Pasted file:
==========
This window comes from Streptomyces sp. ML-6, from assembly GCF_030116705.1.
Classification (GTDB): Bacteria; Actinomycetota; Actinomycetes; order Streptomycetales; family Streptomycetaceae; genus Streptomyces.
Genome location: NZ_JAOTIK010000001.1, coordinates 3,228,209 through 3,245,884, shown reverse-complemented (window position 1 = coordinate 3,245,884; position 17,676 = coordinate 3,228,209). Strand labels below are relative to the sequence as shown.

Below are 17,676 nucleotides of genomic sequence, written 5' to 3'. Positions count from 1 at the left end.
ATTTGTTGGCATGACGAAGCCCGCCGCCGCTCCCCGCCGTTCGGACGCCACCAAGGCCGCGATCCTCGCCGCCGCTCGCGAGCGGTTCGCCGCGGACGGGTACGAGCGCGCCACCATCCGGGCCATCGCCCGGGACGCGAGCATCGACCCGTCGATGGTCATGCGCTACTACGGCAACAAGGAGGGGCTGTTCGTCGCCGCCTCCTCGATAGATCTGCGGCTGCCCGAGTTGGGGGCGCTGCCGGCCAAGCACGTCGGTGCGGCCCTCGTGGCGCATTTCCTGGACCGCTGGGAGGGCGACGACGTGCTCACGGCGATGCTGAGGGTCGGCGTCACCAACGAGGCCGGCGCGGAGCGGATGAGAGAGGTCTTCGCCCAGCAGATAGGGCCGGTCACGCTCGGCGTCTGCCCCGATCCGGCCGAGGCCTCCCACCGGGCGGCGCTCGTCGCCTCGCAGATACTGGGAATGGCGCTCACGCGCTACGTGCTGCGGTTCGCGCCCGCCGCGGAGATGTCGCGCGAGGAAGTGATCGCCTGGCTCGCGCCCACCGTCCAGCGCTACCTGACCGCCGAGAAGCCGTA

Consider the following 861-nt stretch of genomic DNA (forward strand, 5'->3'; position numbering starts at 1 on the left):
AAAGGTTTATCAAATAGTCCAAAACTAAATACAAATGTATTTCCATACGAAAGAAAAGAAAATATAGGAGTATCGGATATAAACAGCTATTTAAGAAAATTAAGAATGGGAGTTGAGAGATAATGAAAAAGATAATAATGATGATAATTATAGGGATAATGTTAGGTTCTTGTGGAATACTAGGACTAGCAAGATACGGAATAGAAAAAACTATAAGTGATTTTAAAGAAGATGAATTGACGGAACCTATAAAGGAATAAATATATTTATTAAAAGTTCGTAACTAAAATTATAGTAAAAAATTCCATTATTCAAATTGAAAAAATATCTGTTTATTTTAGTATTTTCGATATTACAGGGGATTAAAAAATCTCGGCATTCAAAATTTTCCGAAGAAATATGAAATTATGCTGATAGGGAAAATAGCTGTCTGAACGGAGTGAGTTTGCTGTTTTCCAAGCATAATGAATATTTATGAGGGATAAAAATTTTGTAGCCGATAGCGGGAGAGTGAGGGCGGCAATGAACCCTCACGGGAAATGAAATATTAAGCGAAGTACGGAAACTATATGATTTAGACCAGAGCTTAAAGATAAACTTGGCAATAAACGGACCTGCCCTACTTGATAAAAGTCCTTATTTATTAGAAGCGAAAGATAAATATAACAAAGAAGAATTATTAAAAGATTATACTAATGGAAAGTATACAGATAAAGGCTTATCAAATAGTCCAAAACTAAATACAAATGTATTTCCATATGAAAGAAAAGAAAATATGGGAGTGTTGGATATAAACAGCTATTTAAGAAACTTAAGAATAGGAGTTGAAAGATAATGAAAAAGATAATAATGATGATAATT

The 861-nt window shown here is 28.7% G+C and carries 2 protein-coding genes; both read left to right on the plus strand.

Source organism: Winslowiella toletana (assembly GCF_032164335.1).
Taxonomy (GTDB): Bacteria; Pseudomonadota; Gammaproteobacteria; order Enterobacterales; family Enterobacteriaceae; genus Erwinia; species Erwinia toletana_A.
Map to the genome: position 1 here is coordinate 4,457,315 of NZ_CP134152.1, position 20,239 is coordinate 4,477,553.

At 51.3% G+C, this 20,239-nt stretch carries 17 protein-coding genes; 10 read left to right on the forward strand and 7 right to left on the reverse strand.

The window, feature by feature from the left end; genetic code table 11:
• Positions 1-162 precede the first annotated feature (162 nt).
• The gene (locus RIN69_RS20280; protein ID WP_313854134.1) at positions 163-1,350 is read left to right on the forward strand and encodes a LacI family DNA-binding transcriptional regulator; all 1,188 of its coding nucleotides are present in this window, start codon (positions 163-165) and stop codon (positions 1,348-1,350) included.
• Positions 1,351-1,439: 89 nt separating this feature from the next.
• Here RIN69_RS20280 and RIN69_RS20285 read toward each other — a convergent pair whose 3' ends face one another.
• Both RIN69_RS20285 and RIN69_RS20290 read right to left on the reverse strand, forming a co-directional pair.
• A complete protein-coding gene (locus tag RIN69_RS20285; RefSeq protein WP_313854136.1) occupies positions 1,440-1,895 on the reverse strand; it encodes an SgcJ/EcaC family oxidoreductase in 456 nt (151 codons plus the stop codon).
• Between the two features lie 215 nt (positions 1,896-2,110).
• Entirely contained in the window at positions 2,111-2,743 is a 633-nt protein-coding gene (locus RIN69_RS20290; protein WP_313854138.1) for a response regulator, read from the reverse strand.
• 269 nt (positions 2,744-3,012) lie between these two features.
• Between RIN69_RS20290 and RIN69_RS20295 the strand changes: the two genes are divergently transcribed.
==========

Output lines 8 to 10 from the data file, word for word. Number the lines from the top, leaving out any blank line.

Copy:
The 861-nt window shown here is 28.7% G+C and carries 2 protein-coding genes; both read left to right on the plus strand.

Source organism: Winslowiella toletana (assembly GCF_032164335.1).
Taxonomy (GTDB): Bacteria; Pseudomonadota; Gammaproteobacteria; order Enterobacterales; family Enterobacteriaceae; genus Erwinia; species Erwinia toletana_A.